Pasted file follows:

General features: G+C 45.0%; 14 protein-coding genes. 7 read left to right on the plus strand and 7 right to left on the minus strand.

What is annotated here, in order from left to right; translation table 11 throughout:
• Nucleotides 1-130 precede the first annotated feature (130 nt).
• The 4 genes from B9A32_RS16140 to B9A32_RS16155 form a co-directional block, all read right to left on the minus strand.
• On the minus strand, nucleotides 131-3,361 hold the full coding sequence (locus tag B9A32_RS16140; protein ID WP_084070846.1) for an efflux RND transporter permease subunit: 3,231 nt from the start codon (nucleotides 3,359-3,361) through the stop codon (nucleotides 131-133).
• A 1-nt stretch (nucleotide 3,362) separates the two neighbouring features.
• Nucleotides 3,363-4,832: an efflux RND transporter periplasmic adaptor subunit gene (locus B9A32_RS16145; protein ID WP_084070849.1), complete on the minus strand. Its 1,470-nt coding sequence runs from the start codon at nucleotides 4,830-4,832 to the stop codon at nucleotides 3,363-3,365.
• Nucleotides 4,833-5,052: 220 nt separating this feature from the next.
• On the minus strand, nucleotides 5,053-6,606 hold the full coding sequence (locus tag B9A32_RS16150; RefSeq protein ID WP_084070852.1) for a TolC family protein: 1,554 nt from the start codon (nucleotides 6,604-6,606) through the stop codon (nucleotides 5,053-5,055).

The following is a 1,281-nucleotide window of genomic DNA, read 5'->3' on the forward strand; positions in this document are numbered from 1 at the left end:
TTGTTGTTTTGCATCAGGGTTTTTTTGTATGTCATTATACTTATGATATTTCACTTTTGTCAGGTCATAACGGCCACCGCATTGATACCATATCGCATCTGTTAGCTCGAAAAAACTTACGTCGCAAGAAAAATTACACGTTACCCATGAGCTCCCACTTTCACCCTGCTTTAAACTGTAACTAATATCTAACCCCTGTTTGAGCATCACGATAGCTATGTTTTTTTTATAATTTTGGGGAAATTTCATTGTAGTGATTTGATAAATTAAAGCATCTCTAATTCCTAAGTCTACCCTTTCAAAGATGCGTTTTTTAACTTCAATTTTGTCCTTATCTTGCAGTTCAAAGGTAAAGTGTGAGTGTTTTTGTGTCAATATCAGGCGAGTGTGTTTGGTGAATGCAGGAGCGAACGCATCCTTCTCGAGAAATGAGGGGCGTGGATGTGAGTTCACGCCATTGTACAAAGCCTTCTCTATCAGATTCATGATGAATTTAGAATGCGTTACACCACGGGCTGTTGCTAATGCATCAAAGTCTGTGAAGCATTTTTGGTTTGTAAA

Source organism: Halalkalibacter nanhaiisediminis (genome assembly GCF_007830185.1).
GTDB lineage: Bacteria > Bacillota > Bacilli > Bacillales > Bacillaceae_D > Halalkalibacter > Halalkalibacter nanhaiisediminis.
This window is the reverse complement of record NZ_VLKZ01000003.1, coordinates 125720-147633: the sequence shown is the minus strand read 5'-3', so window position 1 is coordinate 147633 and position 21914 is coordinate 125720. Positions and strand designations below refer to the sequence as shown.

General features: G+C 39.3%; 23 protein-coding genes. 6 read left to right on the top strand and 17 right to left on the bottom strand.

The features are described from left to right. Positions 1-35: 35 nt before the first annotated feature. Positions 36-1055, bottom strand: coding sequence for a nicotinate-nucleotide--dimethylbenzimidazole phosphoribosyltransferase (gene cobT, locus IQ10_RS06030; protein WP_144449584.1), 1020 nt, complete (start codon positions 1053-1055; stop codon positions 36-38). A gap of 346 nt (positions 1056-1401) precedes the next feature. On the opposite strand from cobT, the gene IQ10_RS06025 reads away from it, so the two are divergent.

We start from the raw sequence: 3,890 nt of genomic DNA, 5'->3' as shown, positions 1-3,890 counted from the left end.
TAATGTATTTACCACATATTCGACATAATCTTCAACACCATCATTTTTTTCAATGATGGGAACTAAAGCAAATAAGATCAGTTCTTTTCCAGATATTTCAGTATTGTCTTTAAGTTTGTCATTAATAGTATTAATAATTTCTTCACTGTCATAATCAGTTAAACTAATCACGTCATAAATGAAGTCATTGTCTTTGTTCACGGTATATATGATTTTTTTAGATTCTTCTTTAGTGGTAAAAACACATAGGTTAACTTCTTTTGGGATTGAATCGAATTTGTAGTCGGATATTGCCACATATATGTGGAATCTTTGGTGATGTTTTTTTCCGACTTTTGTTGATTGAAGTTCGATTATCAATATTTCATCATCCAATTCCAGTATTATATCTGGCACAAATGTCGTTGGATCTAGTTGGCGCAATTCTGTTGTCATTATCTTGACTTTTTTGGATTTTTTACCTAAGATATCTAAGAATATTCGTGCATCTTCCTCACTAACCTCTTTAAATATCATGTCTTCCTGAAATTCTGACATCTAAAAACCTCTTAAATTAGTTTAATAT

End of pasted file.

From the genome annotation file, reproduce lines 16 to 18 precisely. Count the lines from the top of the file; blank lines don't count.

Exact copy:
The features are described from left to right. Positions 1-35: 35 nt before the first annotated feature. Positions 36-1055, bottom strand: coding sequence for a nicotinate-nucleotide--dimethylbenzimidazole phosphoribosyltransferase (gene cobT, locus IQ10_RS06030; protein WP_144449584.1), 1020 nt, complete (start codon positions 1053-1055; stop codon positions 36-38). A gap of 346 nt (positions 1056-1401) precedes the next feature. On the opposite strand from cobT, the gene IQ10_RS06025 reads away from it, so the two are divergent.

We start from the raw sequence: 3,890 nt of genomic DNA, 5'->3' as shown, positions 1-3,890 counted from the left end.
TAATGTATTTACCACATATTCGACATAATCTTCAACACCATCATTTTTTTCAATGATGGGAACTAAAGCAAATAAGATCAGTTCTTTTCCAGATATTTCAGTATTGTCTTTAAGTTTGTCATTAATAGTATTAATAATTTCTTCACTGTCATAATCAGTTAAACTAATCACGTCATAAATGAAGTCATTGTCTTTGTTCACGGTATATATGATTTTTTTAGATTCTTCTTTAGTGGTAAAAACACATAGGTTAACTTCTTTTGGGATTGAATCGAATTTGTAGTCGGATATTGCCACATATATGTGGAATCTTTGGTGATGTTTTTTTCCGACTTTTGTTGATTGAAGTTCGATTATCAATATTTCATCATCCAATTCCAGTATTATATCTGGCACAAATGTCGTTGGATCTAGTTGGCGCAATTCTGTTGTCATTATCTTGACTTTTTTGGATTTTTTACCTAAGATATCTAAGAATATTCGTGCATCTTCCTCACTAACCTCTTTAAATATCATGTCTTCCTGAAATTCTGACATCTAAAAACCTCTTAAATTAGTTTAATAT